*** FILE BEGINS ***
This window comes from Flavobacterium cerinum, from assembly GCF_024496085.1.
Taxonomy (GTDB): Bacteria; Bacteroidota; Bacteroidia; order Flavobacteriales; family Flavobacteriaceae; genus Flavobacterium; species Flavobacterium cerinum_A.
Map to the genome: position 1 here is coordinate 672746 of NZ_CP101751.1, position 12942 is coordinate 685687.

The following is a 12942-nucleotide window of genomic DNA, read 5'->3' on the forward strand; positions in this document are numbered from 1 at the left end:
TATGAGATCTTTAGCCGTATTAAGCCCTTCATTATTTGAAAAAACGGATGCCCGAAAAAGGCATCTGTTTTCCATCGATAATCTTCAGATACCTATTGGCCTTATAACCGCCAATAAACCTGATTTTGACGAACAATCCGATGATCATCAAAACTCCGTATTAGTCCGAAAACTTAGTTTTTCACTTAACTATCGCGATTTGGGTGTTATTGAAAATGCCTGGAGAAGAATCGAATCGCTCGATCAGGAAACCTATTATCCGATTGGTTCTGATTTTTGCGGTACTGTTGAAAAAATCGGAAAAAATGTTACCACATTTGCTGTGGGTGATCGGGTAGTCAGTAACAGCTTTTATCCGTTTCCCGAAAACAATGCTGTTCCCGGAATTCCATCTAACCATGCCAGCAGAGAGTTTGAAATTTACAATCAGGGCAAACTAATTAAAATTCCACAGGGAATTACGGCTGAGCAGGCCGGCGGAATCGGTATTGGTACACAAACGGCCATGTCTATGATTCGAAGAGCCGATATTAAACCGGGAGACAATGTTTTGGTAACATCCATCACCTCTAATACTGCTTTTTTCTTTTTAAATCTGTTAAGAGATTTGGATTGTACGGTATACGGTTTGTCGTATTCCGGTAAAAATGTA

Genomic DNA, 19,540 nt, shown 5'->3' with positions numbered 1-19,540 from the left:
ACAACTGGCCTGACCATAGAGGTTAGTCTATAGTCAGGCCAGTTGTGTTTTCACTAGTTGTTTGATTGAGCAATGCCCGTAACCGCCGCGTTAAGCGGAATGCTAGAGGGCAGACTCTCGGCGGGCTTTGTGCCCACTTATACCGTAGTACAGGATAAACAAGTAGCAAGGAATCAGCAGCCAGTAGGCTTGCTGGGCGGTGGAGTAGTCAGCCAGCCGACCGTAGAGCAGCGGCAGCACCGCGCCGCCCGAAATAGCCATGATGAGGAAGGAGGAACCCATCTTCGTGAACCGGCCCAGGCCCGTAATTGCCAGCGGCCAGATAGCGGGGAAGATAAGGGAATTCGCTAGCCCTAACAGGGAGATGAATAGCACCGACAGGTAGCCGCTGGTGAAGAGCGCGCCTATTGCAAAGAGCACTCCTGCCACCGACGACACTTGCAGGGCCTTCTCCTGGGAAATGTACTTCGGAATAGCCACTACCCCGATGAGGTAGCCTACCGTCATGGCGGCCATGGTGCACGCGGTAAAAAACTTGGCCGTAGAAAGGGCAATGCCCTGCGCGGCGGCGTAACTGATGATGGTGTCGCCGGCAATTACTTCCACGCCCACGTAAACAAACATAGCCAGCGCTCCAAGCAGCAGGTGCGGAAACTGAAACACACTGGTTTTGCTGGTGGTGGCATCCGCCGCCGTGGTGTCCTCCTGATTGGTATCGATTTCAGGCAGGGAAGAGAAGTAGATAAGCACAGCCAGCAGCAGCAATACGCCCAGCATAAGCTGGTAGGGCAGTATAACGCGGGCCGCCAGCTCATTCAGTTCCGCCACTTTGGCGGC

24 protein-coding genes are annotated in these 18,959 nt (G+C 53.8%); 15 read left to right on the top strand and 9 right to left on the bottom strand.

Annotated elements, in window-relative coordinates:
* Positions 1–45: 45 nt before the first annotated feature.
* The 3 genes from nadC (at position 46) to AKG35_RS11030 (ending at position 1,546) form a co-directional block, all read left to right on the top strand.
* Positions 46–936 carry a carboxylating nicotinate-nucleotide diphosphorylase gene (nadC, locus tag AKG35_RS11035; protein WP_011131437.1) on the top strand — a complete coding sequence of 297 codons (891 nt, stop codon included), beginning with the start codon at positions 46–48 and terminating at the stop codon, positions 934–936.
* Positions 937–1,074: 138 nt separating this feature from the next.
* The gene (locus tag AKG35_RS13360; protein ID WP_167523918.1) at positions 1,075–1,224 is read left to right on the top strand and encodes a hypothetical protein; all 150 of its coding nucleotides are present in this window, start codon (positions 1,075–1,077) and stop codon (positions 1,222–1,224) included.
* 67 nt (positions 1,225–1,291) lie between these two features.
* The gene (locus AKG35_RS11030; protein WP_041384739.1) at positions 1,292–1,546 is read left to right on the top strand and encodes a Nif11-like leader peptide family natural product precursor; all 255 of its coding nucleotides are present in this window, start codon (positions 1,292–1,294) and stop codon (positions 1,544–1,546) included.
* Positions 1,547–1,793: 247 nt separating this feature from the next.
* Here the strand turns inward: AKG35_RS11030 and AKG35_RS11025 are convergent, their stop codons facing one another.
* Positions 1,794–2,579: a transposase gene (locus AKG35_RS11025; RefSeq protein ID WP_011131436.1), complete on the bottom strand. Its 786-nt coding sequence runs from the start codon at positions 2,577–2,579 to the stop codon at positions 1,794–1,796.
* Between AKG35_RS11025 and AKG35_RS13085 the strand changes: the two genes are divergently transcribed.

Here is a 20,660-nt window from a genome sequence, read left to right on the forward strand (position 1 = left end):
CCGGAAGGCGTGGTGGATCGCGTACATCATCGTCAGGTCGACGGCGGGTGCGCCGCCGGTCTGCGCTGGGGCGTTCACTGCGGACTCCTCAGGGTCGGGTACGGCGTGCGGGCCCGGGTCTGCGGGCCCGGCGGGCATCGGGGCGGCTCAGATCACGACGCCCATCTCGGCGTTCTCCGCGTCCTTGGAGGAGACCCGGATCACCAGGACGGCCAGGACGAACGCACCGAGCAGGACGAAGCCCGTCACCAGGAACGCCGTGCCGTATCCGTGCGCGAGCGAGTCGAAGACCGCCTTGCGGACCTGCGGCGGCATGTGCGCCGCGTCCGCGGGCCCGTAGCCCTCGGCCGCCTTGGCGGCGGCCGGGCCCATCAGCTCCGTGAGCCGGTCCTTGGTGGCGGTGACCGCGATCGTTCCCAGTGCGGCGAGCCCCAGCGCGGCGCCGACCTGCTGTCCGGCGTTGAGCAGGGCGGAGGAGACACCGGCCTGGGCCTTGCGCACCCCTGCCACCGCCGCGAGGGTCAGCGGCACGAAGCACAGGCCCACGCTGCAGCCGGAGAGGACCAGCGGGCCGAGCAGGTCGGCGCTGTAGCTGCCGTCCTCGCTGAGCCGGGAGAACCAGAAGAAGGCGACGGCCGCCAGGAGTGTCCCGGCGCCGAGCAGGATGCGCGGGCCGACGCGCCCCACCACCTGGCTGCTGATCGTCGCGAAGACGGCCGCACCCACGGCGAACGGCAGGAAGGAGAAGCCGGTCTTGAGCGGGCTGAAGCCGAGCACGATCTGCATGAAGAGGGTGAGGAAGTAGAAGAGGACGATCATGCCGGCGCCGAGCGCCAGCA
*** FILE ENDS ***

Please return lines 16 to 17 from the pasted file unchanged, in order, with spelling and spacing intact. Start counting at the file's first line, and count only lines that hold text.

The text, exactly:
* The gene (locus AKG35_RS11030; protein WP_041384739.1) at positions 1,292–1,546 is read left to right on the top strand and encodes a Nif11-like leader peptide family natural product precursor; all 255 of its coding nucleotides are present in this window, start codon (positions 1,292–1,294) and stop codon (positions 1,544–1,546) included.
* Positions 1,547–1,793: 247 nt separating this feature from the next.